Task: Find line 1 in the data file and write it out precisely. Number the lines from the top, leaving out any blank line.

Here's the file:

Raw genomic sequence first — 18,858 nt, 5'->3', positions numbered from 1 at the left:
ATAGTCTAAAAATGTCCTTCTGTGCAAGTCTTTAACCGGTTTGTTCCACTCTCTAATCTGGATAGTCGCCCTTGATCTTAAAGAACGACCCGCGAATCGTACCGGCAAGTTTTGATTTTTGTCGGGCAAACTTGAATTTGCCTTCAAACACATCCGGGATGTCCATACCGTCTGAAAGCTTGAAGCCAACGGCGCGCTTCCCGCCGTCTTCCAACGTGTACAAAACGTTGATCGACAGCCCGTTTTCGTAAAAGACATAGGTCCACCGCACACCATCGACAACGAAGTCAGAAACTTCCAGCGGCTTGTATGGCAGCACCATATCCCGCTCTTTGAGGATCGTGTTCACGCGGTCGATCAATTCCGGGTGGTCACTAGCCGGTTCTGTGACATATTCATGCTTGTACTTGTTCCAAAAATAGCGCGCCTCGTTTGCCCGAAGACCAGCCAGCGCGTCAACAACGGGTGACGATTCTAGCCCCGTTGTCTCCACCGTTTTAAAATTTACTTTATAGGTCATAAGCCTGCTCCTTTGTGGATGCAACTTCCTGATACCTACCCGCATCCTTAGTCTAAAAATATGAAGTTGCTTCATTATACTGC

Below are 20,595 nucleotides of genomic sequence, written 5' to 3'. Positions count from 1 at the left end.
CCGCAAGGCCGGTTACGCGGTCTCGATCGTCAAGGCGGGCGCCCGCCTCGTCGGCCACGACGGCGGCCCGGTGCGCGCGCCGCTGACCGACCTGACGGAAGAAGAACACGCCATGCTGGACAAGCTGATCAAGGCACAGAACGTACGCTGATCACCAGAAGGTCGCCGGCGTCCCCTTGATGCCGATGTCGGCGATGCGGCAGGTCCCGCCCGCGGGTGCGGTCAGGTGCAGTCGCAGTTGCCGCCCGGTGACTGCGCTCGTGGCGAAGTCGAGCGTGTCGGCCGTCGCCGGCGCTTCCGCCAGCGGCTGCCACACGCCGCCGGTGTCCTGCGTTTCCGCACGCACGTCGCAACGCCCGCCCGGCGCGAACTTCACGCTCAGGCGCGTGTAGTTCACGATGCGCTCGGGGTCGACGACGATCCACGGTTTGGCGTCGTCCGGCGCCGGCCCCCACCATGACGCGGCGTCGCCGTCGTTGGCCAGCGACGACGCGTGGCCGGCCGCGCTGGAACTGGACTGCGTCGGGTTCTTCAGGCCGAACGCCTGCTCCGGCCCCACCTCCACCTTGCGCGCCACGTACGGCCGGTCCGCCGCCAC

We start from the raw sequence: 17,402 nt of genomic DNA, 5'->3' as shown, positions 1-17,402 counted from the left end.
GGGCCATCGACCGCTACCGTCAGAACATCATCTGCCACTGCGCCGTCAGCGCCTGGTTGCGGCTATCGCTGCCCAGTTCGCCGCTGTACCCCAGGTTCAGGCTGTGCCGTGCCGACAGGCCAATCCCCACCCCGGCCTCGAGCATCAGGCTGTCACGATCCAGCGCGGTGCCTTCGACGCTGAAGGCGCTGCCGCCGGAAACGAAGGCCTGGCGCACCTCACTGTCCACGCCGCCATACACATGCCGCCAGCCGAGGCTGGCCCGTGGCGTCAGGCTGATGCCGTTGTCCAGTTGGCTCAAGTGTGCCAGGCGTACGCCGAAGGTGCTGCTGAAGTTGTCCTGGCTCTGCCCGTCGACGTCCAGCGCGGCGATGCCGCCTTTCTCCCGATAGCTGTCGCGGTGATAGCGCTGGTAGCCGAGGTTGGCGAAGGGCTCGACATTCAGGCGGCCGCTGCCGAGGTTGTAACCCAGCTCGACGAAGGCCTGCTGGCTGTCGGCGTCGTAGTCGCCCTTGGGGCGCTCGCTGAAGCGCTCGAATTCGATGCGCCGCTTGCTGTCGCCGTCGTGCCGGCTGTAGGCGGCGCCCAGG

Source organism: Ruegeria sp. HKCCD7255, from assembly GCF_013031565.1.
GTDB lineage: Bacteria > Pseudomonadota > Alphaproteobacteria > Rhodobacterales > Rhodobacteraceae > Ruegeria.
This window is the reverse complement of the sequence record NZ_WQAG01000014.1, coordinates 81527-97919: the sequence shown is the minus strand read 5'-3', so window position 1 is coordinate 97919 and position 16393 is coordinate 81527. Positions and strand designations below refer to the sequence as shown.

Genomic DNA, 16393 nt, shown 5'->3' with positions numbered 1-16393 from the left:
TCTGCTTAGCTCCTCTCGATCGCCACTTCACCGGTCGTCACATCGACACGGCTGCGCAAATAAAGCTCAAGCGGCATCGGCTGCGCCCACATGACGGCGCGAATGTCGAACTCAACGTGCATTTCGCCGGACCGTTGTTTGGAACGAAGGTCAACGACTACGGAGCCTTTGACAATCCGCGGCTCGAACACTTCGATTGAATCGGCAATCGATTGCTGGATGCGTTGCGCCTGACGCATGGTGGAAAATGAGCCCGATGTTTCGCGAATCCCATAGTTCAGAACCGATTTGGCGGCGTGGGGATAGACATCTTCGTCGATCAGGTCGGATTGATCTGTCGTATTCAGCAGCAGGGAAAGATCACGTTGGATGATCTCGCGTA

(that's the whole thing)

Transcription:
Raw genomic sequence first — 18,858 nt, 5'->3', positions numbered from 1 at the left: